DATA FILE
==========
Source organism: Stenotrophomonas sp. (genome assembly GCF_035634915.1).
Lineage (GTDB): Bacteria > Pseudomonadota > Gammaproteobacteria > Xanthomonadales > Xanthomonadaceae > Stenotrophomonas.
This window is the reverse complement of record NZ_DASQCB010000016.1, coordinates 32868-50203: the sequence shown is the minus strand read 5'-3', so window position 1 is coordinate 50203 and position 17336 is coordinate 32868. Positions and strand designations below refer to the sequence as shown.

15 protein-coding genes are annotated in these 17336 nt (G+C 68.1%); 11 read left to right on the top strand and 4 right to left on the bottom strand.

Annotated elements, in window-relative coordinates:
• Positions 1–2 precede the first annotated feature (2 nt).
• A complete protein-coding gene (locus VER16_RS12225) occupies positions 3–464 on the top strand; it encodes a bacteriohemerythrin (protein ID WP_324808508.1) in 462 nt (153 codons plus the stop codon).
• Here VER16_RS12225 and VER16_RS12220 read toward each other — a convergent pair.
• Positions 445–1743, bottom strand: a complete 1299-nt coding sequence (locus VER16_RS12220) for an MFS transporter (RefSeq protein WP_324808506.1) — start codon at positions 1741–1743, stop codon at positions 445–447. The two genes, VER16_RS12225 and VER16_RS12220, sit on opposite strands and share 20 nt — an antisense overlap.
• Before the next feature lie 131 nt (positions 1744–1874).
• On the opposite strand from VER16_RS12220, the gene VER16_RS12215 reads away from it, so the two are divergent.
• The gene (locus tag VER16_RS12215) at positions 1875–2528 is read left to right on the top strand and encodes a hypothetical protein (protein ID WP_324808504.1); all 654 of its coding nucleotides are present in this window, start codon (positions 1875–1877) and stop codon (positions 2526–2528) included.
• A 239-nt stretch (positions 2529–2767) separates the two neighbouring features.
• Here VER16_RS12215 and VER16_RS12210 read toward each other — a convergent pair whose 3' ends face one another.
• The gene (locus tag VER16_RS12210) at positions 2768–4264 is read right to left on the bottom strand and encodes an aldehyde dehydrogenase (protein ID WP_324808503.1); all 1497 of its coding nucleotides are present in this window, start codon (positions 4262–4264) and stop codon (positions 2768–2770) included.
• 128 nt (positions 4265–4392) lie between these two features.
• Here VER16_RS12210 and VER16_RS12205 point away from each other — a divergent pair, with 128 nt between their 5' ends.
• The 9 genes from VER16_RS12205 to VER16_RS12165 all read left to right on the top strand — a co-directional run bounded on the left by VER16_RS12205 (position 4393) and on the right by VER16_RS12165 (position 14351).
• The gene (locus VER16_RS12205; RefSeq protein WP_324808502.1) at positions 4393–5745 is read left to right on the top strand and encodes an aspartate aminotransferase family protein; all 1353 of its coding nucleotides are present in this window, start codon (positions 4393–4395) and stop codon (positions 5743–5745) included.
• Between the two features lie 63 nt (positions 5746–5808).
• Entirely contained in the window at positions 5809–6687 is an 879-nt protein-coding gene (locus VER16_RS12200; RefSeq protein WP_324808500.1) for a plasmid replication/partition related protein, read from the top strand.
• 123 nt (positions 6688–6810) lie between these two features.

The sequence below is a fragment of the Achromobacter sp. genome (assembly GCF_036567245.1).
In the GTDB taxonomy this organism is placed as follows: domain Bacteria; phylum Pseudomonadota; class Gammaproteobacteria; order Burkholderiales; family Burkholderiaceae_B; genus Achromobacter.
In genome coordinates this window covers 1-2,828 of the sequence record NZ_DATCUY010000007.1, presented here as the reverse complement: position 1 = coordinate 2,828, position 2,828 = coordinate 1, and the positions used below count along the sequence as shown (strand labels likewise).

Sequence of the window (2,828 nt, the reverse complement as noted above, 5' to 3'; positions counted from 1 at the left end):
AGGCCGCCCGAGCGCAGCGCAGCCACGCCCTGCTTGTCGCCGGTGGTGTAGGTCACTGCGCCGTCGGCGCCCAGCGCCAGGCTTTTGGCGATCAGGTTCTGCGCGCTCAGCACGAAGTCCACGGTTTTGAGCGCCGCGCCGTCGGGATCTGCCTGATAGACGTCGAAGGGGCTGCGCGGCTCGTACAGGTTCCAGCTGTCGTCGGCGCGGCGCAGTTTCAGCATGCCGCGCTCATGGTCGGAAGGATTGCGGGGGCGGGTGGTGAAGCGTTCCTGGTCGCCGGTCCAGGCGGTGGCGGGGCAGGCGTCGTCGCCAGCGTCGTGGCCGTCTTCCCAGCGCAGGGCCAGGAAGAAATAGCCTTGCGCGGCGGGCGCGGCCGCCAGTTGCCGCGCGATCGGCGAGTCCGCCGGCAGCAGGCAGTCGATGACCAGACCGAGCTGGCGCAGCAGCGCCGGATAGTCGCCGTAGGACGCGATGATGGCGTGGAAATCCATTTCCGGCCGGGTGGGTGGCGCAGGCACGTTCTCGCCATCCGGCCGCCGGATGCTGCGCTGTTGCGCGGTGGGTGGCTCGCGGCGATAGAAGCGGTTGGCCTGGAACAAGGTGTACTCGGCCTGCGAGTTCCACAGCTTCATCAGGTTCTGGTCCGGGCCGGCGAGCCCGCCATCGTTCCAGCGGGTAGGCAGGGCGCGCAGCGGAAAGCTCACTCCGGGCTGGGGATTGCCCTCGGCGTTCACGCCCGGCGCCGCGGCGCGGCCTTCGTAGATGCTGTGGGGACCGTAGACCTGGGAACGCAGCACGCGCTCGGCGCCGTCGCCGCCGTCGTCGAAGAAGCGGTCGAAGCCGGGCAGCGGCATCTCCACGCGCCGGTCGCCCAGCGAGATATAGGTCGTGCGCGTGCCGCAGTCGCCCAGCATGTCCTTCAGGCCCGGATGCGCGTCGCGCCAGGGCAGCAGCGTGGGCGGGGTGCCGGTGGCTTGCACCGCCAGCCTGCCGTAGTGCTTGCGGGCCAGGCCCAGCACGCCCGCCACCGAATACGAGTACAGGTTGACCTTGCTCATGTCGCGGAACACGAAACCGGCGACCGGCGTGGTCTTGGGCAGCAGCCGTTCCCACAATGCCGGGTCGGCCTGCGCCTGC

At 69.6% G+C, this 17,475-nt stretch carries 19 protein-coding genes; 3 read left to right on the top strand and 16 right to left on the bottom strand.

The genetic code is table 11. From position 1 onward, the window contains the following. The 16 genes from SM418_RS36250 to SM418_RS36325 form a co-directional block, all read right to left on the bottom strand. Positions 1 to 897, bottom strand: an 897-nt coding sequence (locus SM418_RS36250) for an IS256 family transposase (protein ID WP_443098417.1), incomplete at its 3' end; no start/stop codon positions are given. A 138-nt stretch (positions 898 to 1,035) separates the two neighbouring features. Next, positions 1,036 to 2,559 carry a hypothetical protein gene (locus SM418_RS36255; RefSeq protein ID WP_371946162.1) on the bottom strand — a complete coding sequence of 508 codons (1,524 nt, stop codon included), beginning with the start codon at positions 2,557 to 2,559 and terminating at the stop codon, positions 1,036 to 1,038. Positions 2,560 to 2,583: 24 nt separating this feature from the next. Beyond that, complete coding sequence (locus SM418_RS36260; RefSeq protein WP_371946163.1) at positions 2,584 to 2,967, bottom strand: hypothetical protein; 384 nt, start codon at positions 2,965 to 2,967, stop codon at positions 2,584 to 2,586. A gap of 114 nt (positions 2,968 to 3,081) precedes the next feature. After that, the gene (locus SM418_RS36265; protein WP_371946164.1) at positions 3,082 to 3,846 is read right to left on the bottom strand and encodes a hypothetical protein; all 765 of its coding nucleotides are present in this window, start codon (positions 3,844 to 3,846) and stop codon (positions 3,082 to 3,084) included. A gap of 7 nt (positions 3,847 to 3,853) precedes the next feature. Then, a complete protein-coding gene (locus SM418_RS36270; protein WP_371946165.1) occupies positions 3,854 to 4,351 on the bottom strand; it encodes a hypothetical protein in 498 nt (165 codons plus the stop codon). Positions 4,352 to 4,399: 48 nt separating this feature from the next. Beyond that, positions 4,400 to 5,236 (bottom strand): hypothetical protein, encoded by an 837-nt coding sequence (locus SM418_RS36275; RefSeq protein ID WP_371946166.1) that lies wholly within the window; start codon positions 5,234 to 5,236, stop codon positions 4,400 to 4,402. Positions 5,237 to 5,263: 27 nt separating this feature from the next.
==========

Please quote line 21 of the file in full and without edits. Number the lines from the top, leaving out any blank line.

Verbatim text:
• Entirely contained in the window at positions 5809–6687 is an 879-nt protein-coding gene (locus VER16_RS12200; RefSeq protein WP_324808500.1) for a plasmid replication/partition related protein, read from the top strand.